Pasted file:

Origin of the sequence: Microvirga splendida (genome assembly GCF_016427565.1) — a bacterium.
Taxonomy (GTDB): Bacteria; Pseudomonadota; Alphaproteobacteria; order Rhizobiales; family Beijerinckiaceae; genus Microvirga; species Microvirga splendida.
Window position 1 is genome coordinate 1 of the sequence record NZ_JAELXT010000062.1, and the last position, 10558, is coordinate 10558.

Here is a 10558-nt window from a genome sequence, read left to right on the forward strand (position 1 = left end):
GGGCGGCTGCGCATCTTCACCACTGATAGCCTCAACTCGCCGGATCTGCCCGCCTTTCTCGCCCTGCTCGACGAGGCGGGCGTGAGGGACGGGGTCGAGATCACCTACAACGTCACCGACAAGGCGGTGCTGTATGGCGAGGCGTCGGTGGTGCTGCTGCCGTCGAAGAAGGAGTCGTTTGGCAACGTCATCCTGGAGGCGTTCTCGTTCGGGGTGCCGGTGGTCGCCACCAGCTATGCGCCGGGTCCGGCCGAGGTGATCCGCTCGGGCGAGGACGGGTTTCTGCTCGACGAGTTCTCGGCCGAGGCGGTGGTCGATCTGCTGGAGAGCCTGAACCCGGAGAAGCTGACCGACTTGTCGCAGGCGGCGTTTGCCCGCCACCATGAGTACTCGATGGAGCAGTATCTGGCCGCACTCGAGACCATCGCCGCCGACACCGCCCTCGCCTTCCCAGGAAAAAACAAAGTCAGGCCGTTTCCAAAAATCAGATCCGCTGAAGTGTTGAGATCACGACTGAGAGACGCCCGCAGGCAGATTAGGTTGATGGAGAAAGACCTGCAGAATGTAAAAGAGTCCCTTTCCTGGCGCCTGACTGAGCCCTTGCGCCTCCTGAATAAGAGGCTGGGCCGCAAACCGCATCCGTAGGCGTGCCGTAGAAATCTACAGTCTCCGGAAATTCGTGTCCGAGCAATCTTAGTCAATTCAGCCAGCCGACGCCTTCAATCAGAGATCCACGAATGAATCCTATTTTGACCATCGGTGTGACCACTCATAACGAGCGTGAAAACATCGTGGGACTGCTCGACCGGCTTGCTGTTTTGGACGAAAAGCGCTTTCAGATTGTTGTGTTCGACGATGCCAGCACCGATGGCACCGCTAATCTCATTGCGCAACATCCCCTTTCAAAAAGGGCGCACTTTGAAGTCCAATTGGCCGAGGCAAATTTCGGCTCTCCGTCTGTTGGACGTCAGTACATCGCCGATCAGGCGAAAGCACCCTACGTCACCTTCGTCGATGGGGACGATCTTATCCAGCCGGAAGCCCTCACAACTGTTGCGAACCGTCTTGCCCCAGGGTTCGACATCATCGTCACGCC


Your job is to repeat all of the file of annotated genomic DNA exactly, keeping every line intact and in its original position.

Origin of the sequence: Microvirga splendida (genome assembly GCF_016427565.1) — a bacterium.
Taxonomy (GTDB): Bacteria; Pseudomonadota; Alphaproteobacteria; order Rhizobiales; family Beijerinckiaceae; genus Microvirga; species Microvirga splendida.
Window position 1 is genome coordinate 1 of the sequence record NZ_JAELXT010000062.1, and the last position, 10558, is coordinate 10558.

Here is a 10558-nt window from a genome sequence, read left to right on the forward strand (position 1 = left end):
GGGCGGCTGCGCATCTTCACCACTGATAGCCTCAACTCGCCGGATCTGCCCGCCTTTCTCGCCCTGCTCGACGAGGCGGGCGTGAGGGACGGGGTCGAGATCACCTACAACGTCACCGACAAGGCGGTGCTGTATGGCGAGGCGTCGGTGGTGCTGCTGCCGTCGAAGAAGGAGTCGTTTGGCAACGTCATCCTGGAGGCGTTCTCGTTCGGGGTGCCGGTGGTCGCCACCAGCTATGCGCCGGGTCCGGCCGAGGTGATCCGCTCGGGCGAGGACGGGTTTCTGCTCGACGAGTTCTCGGCCGAGGCGGTGGTCGATCTGCTGGAGAGCCTGAACCCGGAGAAGCTGACCGACTTGTCGCAGGCGGCGTTTGCCCGCCACCATGAGTACTCGATGGAGCAGTATCTGGCCGCACTCGAGACCATCGCCGCCGACACCGCCCTCGCCTTCCCAGGAAAAAACAAAGTCAGGCCGTTTCCAAAAATCAGATCCGCTGAAGTGTTGAGATCACGACTGAGAGACGCCCGCAGGCAGATTAGGTTGATGGAGAAAGACCTGCAGAATGTAAAAGAGTCCCTTTCCTGGCGCCTGACTGAGCCCTTGCGCCTCCTGAATAAGAGGCTGGGCCGCAAACCGCATCCGTAGGCGTGCCGTAGAAATCTACAGTCTCCGGAAATTCGTGTCCGAGCAATCTTAGTCAATTCAGCCAGCCGACGCCTTCAATCAGAGATCCACGAATGAATCCTATTTTGACCATCGGTGTGACCACTCATAACGAGCGTGAAAACATCGTGGGACTGCTCGACCGGCTTGCTGTTTTGGACGAAAAGCGCTTTCAGATTGTTGTGTTCGACGATGCCAGCACCGATGGCACCGCTAATCTCATTGCGCAACATCCCCTTTCAAAAAGGGCGCACTTTGAAGTCCAATTGGCCGAGGCAAATTTCGGCTCTCCGTCTGTTGGACGTCAGTACATCGCCGATCAGGCGAAAGCACCCTACGTCACCTTCGTCGATGGGGACGATCTTATCCAGCCGGAAGCCCTCACAACTGTTGCGAACCGTCTTGCCCCAGGGTTCGACATCATCGTCACGCC